What Therapists Need To Consider When Partnering With Companies

Since I have had revenue streams on my mind lately, I thought it would be helpful to share important considerations when partnering/contracting/otherwise working with companies. There are hundreds of mental health startups, all claiming to have the solution for mental health care, but their quality varies, with many openly violating the laws and ethics codes we are required to uphold. Some blatantly mistreat the therapists they hire or grossly underpay us.

What do you need to keep in mind when choosing your partnerships?

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Many therapy startups are run by people in the tech field, with little or no input from mental health providers. These individuals are not bound by the ethical codes that a licensed mental health provider must follow and, although I would argue that they have a responsibility to be aware of and follow these codes, they typically choose not to.

Your licensing board will not accept “But it wasn’t me, it was the company” if you cross an ethical or legal line when working for one of these companies. It is up to each provider to ensure that they are working with ethical companies. Your integrity is on the line with every partnership you make.

Not to mention, why would you want to work with an unethical company?

HIPAA Compliance

If you are engaging in any kind of clinical work with a company, you must ensure that the company’s product, platform, and policies are all HIPAA compliant. Again, the tech folks creating these platforms might not be bound by our legal and ethical requirements, but we must still uphold them in our work.

Earlier this year, BetterHelp was fined for illegally selling client information to third-party advertisers. BetterHelp has been under scrutiny for years for illegal practices, but therapists continue to accept jobs with them.

If you knowingly work with a company that is violating HIPAA, you are violating HIPAA. Any client receiving a payout from BetterHelp’s recent fines could potentially report their specific therapist for providing services through the platform. You might be able to document that you were not aware at the time (BetterHelp’s fine includes a reprimand for advertising themselves as HIPAA compliant when this was not true), but make sure you have done your diligence on this.

After the BetterHelp judgment went public, I contacted every company I work with. I sent them the article about BetterHelp’s fine and reminded them that I had asked if they were HIPAA compliant before I started working with them. I asked if this was still true, and I asked if they had any policies similar to BetterHelp. They all responded that they have never and will never sell client data, and they will always provide HIPAA-compliant services.

Now, I not only have reassurance, but I have documentation of their claims in writing.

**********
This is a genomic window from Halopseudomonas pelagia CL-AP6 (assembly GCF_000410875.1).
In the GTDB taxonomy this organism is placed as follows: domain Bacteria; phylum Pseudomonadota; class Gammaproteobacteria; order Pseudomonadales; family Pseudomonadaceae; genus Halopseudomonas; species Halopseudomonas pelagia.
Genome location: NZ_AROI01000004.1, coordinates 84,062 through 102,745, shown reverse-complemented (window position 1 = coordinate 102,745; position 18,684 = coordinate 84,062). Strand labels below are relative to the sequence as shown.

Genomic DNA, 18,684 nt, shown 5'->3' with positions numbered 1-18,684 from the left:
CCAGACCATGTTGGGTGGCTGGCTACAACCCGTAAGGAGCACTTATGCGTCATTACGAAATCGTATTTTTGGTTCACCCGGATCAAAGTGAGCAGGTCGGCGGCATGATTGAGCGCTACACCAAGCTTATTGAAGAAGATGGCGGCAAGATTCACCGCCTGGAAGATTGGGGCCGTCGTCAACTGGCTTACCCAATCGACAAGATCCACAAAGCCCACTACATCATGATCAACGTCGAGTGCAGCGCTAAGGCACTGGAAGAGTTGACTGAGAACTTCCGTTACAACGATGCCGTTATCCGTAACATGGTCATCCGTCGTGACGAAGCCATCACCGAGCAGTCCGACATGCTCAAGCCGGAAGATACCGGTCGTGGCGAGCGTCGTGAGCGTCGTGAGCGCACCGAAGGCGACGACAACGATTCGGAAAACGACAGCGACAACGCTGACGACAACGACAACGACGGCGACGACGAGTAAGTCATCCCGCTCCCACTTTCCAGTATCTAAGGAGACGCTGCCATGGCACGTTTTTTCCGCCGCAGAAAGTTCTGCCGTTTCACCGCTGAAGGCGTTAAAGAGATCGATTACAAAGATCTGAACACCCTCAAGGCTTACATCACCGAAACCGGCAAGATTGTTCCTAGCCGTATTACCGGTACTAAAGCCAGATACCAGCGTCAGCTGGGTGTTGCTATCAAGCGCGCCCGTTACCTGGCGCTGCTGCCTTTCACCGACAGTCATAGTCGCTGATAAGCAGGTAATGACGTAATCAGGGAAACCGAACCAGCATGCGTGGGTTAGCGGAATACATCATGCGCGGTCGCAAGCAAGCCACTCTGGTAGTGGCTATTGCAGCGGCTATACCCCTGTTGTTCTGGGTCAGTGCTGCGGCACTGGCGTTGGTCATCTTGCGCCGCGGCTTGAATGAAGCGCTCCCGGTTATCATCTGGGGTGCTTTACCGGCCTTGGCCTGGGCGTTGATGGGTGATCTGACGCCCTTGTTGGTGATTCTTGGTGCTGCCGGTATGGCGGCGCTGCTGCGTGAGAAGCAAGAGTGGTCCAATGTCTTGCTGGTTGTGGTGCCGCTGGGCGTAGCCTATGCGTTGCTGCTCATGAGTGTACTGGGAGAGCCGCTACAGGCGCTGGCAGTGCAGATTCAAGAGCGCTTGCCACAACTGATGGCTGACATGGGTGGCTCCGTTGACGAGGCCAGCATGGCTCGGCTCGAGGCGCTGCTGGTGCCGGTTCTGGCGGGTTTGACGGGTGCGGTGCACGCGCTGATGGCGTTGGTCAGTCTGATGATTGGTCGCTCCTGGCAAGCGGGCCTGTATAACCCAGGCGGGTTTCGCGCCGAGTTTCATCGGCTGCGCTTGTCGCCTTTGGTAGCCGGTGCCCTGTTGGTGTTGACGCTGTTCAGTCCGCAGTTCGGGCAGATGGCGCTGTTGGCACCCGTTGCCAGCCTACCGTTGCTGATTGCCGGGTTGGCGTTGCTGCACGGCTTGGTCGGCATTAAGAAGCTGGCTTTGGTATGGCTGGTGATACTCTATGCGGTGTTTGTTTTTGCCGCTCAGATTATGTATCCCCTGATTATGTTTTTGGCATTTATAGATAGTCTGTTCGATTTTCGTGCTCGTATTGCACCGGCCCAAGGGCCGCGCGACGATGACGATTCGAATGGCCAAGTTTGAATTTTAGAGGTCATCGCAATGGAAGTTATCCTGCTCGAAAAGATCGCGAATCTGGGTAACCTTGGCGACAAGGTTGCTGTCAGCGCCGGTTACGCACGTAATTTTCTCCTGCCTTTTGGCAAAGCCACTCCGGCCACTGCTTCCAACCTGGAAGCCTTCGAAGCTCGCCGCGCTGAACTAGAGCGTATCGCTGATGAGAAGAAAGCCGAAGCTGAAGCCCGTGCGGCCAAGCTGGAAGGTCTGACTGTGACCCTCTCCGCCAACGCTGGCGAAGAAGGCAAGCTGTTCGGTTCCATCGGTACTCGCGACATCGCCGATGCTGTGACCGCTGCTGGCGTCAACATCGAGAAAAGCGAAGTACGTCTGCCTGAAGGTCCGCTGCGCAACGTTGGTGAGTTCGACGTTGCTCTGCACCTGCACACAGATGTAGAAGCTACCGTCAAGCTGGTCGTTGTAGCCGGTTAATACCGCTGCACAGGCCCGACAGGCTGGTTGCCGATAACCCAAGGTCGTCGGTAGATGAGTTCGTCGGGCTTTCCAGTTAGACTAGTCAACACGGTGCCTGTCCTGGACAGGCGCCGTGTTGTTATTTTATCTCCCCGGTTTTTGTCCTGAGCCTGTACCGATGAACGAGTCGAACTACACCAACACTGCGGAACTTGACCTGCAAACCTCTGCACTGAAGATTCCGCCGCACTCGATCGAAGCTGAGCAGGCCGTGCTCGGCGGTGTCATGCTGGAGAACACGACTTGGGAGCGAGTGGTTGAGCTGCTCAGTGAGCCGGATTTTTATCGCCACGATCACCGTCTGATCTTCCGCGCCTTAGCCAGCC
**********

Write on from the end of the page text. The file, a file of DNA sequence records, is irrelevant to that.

I have heard horror stories from colleagues about telehealth companies requiring absurd time commitments and workloads. Some expect providers to see huge caseloads, and some require responses to any and all client messages within a certain timeframe (sometimes as few as six hours!) regardless of when the message comes through. That means, if a client emailed you at 3am on Christmas day (assume for this hypothetical scenario that you celebrate Christmas), you would be contractually obligated to reply to them by 9am that same day.

What is a reasonable workload for you? What are your boundaries around your work? Say no to companies that will not honor your needs.


I often speak about how therapists are under-paid. Many telehealth companies are awful about paying a living wage, with some offering as little as $35 per session.

(Remember, this is for a job that requires a master’s degree and annual licensure/continuing education that can total in the thousands. Furthermore, $35 per session is not the same as $35 per hour. For every hour spent in session, we have about an hour of treatment planning, marketing, consultation, documentation, emails, phone calls, et cetera.)

You deserve to be compensated appropriately for your work and expertise. Do not settle.

Additional Opportunities

When I first started accepting EAP clients, I actually had very little availability in my practice. I said yes to the contract because the company also offered continuing education to therapists in their network, as well as other mental wellness products to their clients. I wanted those opportunities, and I learned that they chose their teachers and developers from their network of therapists.

So, I made myself available for one hour a week to get my foot in the door. Now, I do therapy, education, and other mental health products with this company.

Published by Dr Marschall

Dr. Amy Marschall received her Psy.D. from the University of Hartford in September 2015. She completed her internship at the National Psychology Training Consortium with specializations in assessment and rural mental health. Currently, she specializes in trauma-informed and neurodiversity-affirming care, and she is certified in telemental health. Dr. Marschall runs a private practice, RMH Therapy, where she provides individual and family therapy as well as psychological assessments across the lifespan. Dr. Amy Marschall is an author and professional speaker.

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